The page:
The next morning you show up at work, you're pretty sure you've got an ear infection and can't remember the last time that happened.  You were 6? Maybe 7 years old?  Unfortunately you've got no medical insurance and neither of your full time jobs actually utilize Obamacare so you take triple the amount of pain killers and press on.  It's Monday, but you're last legitimate day off was 67 days ago. So whether it's a "Monday" or a "Friday" really doesn't matter.  You read the morning news, yet another article about how your generation is the laziest, you roll your eyes and answer some emails.


So you're tired.  We're all tired.  Tired turns into exhaustion and suddenly you're unable to actually do your work.  The words on the screen become fuzzier and fuzzier until they stop making sense all together.  You blame it on that pesky ear infection but in the back of your head you know your brain can't actually function like this for much longer.  But what else can you do?  The thought of quitting your job and finding something new makes you a thousand times more exhausted.  Not to mention you've been steadily applying for a dozen jobs a week for the past year and a half anyways.  But something has to give.  You mutter another sigh under your breath.  You're late for the meeting you're leading.  But on the bright side, you're meeting with that friend you haven't seen in weeks tonight for a martini.

© The Traveling Barnacle

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Sunday, March 08, 2015

10 Signs of a Traveler

Courtesy of The Matador Network.
Travel on.

© The Traveling Barnacle

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Saturday, March 07, 2015

The Legend of 'Doc'

Growing up in New England, it was right about now that we really started to hate winter.  It was pretty hard to believe anyone would ever see the grass underneath the piles of the white stuff ever again, let alone was a swimsuit was for.  But then March was at our doorstep, there was hope, and there was the last great race on earth; the Iditarod.

Maybe it was just us, in our small Massachusetts town, but the Iditarod was something else.  Men and women from around the world traveled to Alaska, somewhere legitimately colder than Massachusetts, to race.  They'd put on layer upon layer of warmth, travel with man's best friend across the tundra all whilst yelling Mush! 

There was something magical about the event.  We'd discuss it in school, eagerly arriving to hear daily updates on the Musher's progress across the cold never ending white plains.  But little did my peers know that deep in the woods behind our playground lived a true Musher and his canine champions.

"Doc" Roland Lombard moved to Wayland, Massachusetts sometime in his youth.  Like many aspiring Mushers, New England was the perfect climate for training, and Wayland's sprawling Audubon protected land, made it the perfect place to train in the "wild."  For me, Lombard and his wife, were simply elderly neighbors.  I had heard the stories about his dog sled in the woods, his mush! mush! call through the snow.  It was a real life fairy tale.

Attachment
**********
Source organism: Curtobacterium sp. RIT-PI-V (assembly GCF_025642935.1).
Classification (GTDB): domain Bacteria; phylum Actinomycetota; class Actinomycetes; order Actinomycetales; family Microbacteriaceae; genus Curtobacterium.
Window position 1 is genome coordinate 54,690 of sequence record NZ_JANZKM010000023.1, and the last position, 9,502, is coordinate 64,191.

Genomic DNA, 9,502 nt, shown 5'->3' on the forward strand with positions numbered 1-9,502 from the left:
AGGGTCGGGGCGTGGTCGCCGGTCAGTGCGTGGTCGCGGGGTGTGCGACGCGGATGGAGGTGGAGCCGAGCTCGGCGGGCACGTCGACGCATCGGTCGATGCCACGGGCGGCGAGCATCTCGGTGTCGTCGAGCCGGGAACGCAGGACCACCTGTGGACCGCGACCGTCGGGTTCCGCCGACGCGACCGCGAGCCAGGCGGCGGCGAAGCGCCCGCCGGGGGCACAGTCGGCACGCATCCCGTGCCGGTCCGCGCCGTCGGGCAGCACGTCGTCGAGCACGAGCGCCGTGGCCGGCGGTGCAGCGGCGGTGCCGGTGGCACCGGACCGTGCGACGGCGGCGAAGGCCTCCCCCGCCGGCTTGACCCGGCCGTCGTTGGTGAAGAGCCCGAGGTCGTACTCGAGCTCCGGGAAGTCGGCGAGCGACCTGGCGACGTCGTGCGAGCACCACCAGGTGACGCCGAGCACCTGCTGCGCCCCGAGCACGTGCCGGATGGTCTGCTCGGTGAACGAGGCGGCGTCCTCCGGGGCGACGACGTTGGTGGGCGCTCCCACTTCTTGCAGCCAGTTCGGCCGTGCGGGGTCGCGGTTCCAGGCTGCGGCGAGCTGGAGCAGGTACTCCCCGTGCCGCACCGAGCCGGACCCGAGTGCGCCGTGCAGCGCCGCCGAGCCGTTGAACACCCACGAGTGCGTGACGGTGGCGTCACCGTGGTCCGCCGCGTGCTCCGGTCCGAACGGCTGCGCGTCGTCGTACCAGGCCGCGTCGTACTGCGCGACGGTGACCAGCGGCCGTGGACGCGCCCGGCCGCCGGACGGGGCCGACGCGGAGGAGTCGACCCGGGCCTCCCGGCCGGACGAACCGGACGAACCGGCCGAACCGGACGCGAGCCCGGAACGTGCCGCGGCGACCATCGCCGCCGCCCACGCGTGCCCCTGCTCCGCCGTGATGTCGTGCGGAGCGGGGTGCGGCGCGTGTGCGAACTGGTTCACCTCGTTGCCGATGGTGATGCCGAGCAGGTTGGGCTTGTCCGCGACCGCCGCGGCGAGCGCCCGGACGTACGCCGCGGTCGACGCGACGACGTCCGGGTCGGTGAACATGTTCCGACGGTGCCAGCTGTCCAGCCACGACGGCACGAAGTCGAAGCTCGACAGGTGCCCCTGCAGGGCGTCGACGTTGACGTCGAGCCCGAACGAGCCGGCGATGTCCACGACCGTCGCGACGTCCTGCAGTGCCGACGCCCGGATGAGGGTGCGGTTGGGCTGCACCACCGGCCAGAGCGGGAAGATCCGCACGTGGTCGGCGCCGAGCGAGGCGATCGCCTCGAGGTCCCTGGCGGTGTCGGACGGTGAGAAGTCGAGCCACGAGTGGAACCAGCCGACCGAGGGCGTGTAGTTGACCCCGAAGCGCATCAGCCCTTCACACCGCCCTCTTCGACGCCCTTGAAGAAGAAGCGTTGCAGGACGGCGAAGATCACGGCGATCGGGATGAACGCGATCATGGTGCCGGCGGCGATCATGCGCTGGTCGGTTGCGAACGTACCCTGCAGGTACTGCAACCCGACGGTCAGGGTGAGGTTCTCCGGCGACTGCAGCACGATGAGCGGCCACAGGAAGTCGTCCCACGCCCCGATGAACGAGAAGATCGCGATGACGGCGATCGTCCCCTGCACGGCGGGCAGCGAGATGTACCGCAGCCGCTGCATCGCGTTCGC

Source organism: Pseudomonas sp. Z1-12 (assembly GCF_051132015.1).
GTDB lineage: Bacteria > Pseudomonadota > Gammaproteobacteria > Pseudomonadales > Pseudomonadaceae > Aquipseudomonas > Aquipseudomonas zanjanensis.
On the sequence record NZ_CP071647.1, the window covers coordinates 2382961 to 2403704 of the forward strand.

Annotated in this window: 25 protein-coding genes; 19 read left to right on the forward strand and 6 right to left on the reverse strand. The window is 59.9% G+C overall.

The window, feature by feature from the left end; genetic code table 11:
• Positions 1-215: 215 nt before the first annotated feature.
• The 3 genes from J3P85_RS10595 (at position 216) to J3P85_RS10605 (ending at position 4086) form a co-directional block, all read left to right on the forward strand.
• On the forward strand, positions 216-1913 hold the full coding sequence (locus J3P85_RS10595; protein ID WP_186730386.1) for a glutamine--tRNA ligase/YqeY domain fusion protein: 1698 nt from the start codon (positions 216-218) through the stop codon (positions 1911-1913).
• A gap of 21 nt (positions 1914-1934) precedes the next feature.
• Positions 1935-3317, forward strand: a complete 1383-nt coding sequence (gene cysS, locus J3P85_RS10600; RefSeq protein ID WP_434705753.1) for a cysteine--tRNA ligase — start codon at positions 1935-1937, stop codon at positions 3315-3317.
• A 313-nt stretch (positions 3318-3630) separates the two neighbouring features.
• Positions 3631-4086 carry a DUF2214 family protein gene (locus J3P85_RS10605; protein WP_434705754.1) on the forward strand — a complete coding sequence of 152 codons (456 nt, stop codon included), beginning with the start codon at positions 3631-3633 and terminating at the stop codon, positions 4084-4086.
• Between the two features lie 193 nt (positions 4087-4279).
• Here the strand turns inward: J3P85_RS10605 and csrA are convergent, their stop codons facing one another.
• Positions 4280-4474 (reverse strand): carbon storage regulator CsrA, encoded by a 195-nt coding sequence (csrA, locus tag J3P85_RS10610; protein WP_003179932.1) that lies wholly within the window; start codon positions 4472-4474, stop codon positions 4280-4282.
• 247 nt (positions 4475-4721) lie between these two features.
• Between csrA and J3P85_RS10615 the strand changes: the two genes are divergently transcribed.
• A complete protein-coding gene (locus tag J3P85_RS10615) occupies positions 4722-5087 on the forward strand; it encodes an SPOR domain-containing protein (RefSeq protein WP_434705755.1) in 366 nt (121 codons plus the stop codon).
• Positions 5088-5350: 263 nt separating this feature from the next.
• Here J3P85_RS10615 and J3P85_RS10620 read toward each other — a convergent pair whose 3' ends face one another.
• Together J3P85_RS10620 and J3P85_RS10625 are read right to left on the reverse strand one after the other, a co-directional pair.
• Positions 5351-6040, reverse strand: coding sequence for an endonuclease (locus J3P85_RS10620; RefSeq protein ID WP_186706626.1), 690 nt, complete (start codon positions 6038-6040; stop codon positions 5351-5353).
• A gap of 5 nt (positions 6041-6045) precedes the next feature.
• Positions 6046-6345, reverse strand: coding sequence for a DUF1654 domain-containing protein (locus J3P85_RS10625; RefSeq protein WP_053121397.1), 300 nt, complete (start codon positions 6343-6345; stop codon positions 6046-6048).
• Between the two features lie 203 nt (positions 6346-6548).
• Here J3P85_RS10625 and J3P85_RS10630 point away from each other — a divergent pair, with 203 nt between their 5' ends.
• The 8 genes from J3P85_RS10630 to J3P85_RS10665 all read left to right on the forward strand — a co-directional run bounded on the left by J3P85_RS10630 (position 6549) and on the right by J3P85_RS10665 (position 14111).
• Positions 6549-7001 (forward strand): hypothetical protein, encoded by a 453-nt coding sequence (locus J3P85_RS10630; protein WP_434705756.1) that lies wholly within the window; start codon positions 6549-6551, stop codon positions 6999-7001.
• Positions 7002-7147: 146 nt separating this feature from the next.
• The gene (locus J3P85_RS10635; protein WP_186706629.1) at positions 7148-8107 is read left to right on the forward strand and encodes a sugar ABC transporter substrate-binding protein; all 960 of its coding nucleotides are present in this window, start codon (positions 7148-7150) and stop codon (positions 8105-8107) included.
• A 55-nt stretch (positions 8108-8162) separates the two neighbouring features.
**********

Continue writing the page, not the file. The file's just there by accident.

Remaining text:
From 1958 to 1975, Lombard won 6 North American Championships, and came in second in 6 more. In 1963, he made history with the coveted "Dual Champion" title winning both North American and his first Alaskan title.  Aside from winning "Doc" became one of the first "outsiders" to contribute to the sport.  He rallied potential Mushers from not only the rest of New England, but pushed for international support for the sport.  Meanwhile, 'Doc's' wife Louise was also getting in on the action becoming on of the first women involved in the sport.

'Doc' passed in 1990 at the age of 79, having lead a 57-year-career in dog sledding, winning every major title in North America. Unfortunately I never remember meeting 'Doc', he was simply part of the legend deep in the woods near my home.  But even after his death the calls to Mush! didn't stop.  His legacy and land was put to good use, with each snow fall we'd look out for his legendary dog sled sliding through the trees led by his son.

Over the years the Lombard land was sold, their large gate locked behind a rusted padlock.  But every year around this time, I can't help but feel as though his Legend lives on, and half expect to hear the calls to mush followed by the pitter patter of husky paws in the fresh snow.

For more information on this year's Iditarod (Starting today, March 7th 2015) you can follow their live blog.

© The Traveling Barnacle

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Friday, March 06, 2015

Richardson Reviews: Chiltern Firehouse

Photo courtesy of The London Evening Standard.
Photo credit: Nigel Howard
It's nice inside, Chiltern Firehouse.
The table was booked for 9 but it isn't "quite ready" so I'm plonked at the bar, which is heavily - pointlessly - overcrowded, whilst they apparently prepare and I start to work on the first of several Amaretto Sours, which taste pretty good.
The bar is lined with a mixture of perma-tanned ladies and gentlemen with skin the same texture as my wallet and younger guys and girls, some of which are wearing converse that they appear to have covered in glue and fake diamanté. 'Club promotors' I think.
The sommelier is some French guy who jabbers on but I can't really hear him as his accent is quite strong and it's noisy. "Mmmmm" I say to whatever it was he was talking about and he scuttles off, returning with a bottle of white of some description.
He tries to talk me through it but I still can't tell what he's saying. Though judging by the sheer enthusiasm and pride with which he presents the bottle, it seems to be some kind of fermented spirit of Christ mixed with unicorn dreams.